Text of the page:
Kadima MK Otniel Schneller expressed his hope on Wednesday that with MK Shaul Mofaz winning the party leadership, Kadima will join the coalition headed by Prime Minister Binyamin Netanyahu.
“I do not want to sound optimistic or arrogant, because Kadima is miserable in the polls today,” Schneller told Arutz Sheva. “But the real test will be where Mofaz will take the party.”
“Kadima made many mistakes,” he added. “Instead of being a common denominator party for many communities, the party as led by Livni became the anti-everything party. A centrist party should establish itself on doing good rather than on bad.”
Schneller said he believes Mofaz will have to work hard in order to differentiate Kadima from other parties.
“If Mofaz leads the party towards center right, he will face the Likud as a rival, and if he leads the party towards the left, he’ll face Labor leader Shelly Yechimovich. Navigating the ship will be difficult,” said Schneller.
He called on Kadima, as a centrist party, to join the coalition and said, “From day one I thought we should join the coalition. No centrist party can realize itself in the opposition.”
Schneller also said that he is convinced that ousted leader Tzipi Livni will not be able to stay in Kadima if the party once again becomes a center party.
“On a personal level I think she is a worthy woman with values, but I disagreed with some of her opinions and her conduct, and I think that it’s in Kadima’s best interests that our voters have spoken,” he said. “Livni is a clear leftist and therefore she will not be able to remain in Kadima if it goes back to being a centrist party.”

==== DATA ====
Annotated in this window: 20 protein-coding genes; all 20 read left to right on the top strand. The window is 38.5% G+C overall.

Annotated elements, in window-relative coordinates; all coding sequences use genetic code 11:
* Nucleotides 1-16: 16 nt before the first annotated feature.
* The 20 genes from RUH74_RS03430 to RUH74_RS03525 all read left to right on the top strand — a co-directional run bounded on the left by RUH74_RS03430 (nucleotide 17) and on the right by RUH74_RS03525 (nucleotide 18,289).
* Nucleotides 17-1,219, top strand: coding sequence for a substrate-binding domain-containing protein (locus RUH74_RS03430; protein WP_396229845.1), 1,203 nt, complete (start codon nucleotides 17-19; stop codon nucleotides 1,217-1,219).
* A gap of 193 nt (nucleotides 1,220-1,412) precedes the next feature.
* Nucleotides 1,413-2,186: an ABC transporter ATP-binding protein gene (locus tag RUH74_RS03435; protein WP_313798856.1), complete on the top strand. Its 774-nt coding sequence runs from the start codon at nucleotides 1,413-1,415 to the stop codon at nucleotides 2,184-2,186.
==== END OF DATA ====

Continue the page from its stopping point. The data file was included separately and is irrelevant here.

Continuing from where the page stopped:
A Channel 10 poll released Wednesday, after Mofaz’s win, indicated that, were elections held today, Kadima under Mofaz would win just 15 seats in the Knesset. It currently holds 28 seats.
According to the poll, the Likud party would win the election with 32 seats. The Labor party would grow to 15 seats, one more than Yisrael Beiteinu at 14 seats.
MK Danny Danon (Likud) vowed Wednesday to "expose the true face" of Mofaz, who he said “is an out-and-out leftist.”
“Today he speaks about social matters, but his diplomatic plan is a return to 1967 borders,” said Danon, referring to the pre-1967 borders – the borders that held for 18 years after the 1949 armistice between Israel and Jordan.
"He is a Meretz man," Danon went on. "He was Defense Minister in the Expulsion and today he speaks of Expulsion Number 2. His diplomatic plan speaks of a phased retreat from Judea and Samaria."